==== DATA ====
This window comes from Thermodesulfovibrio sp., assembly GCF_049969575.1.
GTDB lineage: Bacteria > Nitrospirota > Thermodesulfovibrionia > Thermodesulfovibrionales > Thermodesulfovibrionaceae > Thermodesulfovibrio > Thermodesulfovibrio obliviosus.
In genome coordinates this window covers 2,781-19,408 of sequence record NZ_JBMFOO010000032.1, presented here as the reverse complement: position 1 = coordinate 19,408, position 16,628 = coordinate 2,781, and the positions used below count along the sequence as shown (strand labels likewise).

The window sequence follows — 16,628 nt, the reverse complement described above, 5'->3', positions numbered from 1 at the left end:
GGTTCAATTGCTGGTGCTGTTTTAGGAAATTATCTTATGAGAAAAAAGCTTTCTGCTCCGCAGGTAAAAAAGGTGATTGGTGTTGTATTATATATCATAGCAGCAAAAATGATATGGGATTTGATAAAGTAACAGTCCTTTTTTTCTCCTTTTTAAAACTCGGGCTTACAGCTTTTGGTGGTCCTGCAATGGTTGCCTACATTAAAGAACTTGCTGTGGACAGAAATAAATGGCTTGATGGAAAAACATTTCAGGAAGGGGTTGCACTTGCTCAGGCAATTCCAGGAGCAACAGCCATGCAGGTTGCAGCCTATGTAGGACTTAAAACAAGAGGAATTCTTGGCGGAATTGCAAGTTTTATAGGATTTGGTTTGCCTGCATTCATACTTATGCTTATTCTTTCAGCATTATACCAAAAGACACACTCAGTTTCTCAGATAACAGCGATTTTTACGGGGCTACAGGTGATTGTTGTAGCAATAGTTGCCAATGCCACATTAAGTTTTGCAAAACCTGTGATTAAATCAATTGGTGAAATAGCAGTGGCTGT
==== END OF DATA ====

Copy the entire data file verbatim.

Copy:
This window comes from Thermodesulfovibrio sp., assembly GCF_049969575.1.
GTDB lineage: Bacteria > Nitrospirota > Thermodesulfovibrionia > Thermodesulfovibrionales > Thermodesulfovibrionaceae > Thermodesulfovibrio > Thermodesulfovibrio obliviosus.
In genome coordinates this window covers 2,781-19,408 of sequence record NZ_JBMFOO010000032.1, presented here as the reverse complement: position 1 = coordinate 19,408, position 16,628 = coordinate 2,781, and the positions used below count along the sequence as shown (strand labels likewise).

The window sequence follows — 16,628 nt, the reverse complement described above, 5'->3', positions numbered from 1 at the left end:
GGTTCAATTGCTGGTGCTGTTTTAGGAAATTATCTTATGAGAAAAAAGCTTTCTGCTCCGCAGGTAAAAAAGGTGATTGGTGTTGTATTATATATCATAGCAGCAAAAATGATATGGGATTTGATAAAGTAACAGTCCTTTTTTTCTCCTTTTTAAAACTCGGGCTTACAGCTTTTGGTGGTCCTGCAATGGTTGCCTACATTAAAGAACTTGCTGTGGACAGAAATAAATGGCTTGATGGAAAAACATTTCAGGAAGGGGTTGCACTTGCTCAGGCAATTCCAGGAGCAACAGCCATGCAGGTTGCAGCCTATGTAGGACTTAAAACAAGAGGAATTCTTGGCGGAATTGCAAGTTTTATAGGATTTGGTTTGCCTGCATTCATACTTATGCTTATTCTTTCAGCATTATACCAAAAGACACACTCAGTTTCTCAGATAACAGCGATTTTTACGGGGCTACAGGTGATTGTTGTAGCAATAGTTGCCAATGCCACATTAAGTTTTGCAAAACCTGTGATTAAATCAATTGGTGAAATAGCAGTGGCTGT